Meredith Papavasiliou. Photo: Brenda Strong
Meredith Papavasiliou. Photo: Brenda Strong

FLASHBACK: Former Observer editors reminisce

Meredith Papavasiliou

 

Editor, 2009-13

TWO things come to mind when I think of my amazing time at The Observer:

1. The team;

2. The community.

Both of them were incredible. Passionate, supportive, spirited and heaps of fun. I just loved the time I spent there, and it was made even more special when the team we were part of won consecutive PANPA Newspaper of the Year awards in 2011 and 2012. We made history as the first newspaper to have won four awards at the one ceremony, in 2011 when we won three branding and campaign awards and the main newspaper of the year award.

I loved reporting on the birth of the fledgling but multi-billion dollar LNG industry, travelling to Kuala Lumpur as part of an LNG delegation with then Member for Gladstone Liz Cunningham and Resources Council head Michael Roche and moderating a fierce and highly volatile community debate around it. I was accused of bias from both sides but we always toed a careful line of impartiality and that is something our team was absolutely steadfast on - we told the whole story. We didn't take sides, we didn't flag politics. We were unapologetic about asking the hard questions - even when we knew some would drag us over the coals for it. We were sympathetic to community causes and campaigned hard when it mattered. We were strong in our coverage of major issues, and we didn't back away from inconvenient or hard-to-hear truths - such as the legacy of incredible wrongs done to our indigenous peoples in our region's early days.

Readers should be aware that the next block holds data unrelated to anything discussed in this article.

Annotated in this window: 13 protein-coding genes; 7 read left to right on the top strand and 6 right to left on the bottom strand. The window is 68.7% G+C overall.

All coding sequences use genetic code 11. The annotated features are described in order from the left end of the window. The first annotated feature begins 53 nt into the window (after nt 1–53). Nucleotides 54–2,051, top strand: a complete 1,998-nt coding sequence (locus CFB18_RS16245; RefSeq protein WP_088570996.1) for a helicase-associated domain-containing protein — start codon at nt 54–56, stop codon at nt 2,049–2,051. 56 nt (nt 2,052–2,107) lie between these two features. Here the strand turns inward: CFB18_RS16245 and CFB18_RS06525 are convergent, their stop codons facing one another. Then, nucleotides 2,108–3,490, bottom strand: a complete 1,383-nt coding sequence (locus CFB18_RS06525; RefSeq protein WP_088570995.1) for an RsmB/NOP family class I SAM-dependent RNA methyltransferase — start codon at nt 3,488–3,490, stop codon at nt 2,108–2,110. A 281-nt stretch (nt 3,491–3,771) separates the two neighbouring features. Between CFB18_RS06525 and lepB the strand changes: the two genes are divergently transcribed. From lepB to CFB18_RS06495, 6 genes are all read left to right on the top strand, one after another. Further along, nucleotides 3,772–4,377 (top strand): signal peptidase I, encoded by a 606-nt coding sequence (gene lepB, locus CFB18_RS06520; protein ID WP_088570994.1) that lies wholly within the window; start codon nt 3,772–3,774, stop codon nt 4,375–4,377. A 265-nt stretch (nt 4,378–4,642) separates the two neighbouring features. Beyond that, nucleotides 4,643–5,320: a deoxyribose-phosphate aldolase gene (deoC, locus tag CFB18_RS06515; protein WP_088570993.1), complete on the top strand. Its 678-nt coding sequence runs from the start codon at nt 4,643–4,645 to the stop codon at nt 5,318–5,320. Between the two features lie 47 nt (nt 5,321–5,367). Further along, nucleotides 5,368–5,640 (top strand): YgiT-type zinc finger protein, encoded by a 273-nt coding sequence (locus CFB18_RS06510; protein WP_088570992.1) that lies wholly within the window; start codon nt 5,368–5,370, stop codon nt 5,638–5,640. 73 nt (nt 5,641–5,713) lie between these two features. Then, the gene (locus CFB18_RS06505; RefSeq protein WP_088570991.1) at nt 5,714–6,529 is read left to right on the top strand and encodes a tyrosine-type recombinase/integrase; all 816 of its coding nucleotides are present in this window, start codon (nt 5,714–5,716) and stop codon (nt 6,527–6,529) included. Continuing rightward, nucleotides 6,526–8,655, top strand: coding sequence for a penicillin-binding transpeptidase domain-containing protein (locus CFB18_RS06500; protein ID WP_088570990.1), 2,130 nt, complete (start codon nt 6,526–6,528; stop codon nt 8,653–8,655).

But we also published Sunday editions for HookUp, documented our Priceless Past, ran special industry reports and business awards. If the story needed to be told, we told it. That is the power of print.

Letters to the editor could make you laugh and cry, but the keyboard warriors of the social and digital space were not even a "thing". It's not that long ago; not even a decade. But the end of the era that was print newspapers signals just how fast times are changing.

We ran a campaign called, We Live Here 'Cos we Love It. And that we did. That we love Gladstone, won't ever change. It's only the way we tell our stories that will.

 

Allen Winter. Photo: Paul Braven
Allen Winter. Photo: Paul Braven

Allen Winter

Editor, 2013-14

THE Observer was a pretty special place and always a stepping stone for reporters. Often straight from uni, it was a privilege for me to be able to help them learn. I met some fantastic people in Gladstone - in the com­munity as well as at The Observer. I was there at a time of incredible growth with the three LNG plants and our role was highly important to help sort out the growing pains.

Best wishes to my many friends. I wish you well.

 

Nicola Davison.
Nicola Davison.

Nicola Davison

Print Editor, 2011-20

IF The Observer newspaper was a grand old dame at a country ball her dance card would be full.

She would have been dancing for decades, if not centuries. The life of the party and always in the know, I'm sure she would be ready with a quickstep, a cheeky glint in her eye and a wonderful laugh.

So it is with a heavy heart that we all share this 'last dance' with The Observer as she heads to the press for the final time.

A digital future calls and it is a far cry from the first hot-metal edition that rolled off the press in 1868.

They say change is the only constant. But while the paper and her city has changed the flow of your stories remains forever constant!

For nearly 10 years I have sent The Observer pages 'to bed' each night with the hardworking team at the Rockhampton press site.

We've been here for you - from disasters to rescues, coal trains to LNG ships, court cases to council polls, Prep kids to 100th birthdays, and so much more. Your stories are endless.

Certainly it is an honour to be a part of this last print edition.

But while it is goodbye from me I know the remaining journalists will be working hard to make sure your stories are told online. Because as a community it is vital we are informed and entertained.

Now that's something to cherish and celebrate.

So let the band play on.